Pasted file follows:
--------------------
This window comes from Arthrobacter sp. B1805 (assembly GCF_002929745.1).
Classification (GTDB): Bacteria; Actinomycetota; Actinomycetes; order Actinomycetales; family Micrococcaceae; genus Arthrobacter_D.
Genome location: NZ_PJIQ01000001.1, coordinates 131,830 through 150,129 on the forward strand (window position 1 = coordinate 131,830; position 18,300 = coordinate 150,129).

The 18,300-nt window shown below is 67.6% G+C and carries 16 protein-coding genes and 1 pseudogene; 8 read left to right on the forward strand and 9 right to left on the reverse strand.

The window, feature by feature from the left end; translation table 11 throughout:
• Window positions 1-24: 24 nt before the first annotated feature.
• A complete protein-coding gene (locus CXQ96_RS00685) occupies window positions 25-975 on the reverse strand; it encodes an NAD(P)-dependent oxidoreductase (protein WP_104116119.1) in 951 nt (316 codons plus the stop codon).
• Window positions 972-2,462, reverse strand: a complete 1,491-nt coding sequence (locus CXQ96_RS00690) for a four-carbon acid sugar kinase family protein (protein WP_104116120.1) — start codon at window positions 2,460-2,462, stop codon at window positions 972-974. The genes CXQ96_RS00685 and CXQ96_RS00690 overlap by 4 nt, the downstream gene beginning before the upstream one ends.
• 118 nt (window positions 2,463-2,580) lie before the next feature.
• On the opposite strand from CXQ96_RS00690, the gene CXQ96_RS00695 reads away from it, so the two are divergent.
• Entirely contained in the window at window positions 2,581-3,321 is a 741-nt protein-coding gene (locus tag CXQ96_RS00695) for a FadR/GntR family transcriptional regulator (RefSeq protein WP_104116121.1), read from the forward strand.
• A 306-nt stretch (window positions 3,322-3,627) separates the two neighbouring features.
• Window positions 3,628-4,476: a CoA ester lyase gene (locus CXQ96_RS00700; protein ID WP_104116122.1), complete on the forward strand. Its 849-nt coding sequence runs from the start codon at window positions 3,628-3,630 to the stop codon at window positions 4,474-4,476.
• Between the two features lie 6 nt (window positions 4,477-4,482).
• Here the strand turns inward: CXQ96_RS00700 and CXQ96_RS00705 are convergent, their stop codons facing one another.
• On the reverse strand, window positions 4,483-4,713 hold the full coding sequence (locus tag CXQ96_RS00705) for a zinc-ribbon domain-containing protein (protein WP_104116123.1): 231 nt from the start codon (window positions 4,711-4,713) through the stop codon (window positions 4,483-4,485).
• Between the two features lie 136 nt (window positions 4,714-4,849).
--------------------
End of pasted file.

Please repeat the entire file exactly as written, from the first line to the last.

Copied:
This window comes from Arthrobacter sp. B1805 (assembly GCF_002929745.1).
Classification (GTDB): Bacteria; Actinomycetota; Actinomycetes; order Actinomycetales; family Micrococcaceae; genus Arthrobacter_D.
Genome location: NZ_PJIQ01000001.1, coordinates 131,830 through 150,129 on the forward strand (window position 1 = coordinate 131,830; position 18,300 = coordinate 150,129).

The 18,300-nt window shown below is 67.6% G+C and carries 16 protein-coding genes and 1 pseudogene; 8 read left to right on the forward strand and 9 right to left on the reverse strand.

The window, feature by feature from the left end; translation table 11 throughout:
• Window positions 1-24: 24 nt before the first annotated feature.
• A complete protein-coding gene (locus CXQ96_RS00685) occupies window positions 25-975 on the reverse strand; it encodes an NAD(P)-dependent oxidoreductase (protein WP_104116119.1) in 951 nt (316 codons plus the stop codon).
• Window positions 972-2,462, reverse strand: a complete 1,491-nt coding sequence (locus CXQ96_RS00690) for a four-carbon acid sugar kinase family protein (protein WP_104116120.1) — start codon at window positions 2,460-2,462, stop codon at window positions 972-974. The genes CXQ96_RS00685 and CXQ96_RS00690 overlap by 4 nt, the downstream gene beginning before the upstream one ends.
• 118 nt (window positions 2,463-2,580) lie before the next feature.
• On the opposite strand from CXQ96_RS00690, the gene CXQ96_RS00695 reads away from it, so the two are divergent.
• Entirely contained in the window at window positions 2,581-3,321 is a 741-nt protein-coding gene (locus tag CXQ96_RS00695) for a FadR/GntR family transcriptional regulator (RefSeq protein WP_104116121.1), read from the forward strand.
• A 306-nt stretch (window positions 3,322-3,627) separates the two neighbouring features.
• Window positions 3,628-4,476: a CoA ester lyase gene (locus CXQ96_RS00700; protein ID WP_104116122.1), complete on the forward strand. Its 849-nt coding sequence runs from the start codon at window positions 3,628-3,630 to the stop codon at window positions 4,474-4,476.
• Between the two features lie 6 nt (window positions 4,477-4,482).
• Here the strand turns inward: CXQ96_RS00700 and CXQ96_RS00705 are convergent, their stop codons facing one another.
• On the reverse strand, window positions 4,483-4,713 hold the full coding sequence (locus tag CXQ96_RS00705) for a zinc-ribbon domain-containing protein (protein WP_104116123.1): 231 nt from the start codon (window positions 4,711-4,713) through the stop codon (window positions 4,483-4,485).
• Between the two features lie 136 nt (window positions 4,714-4,849).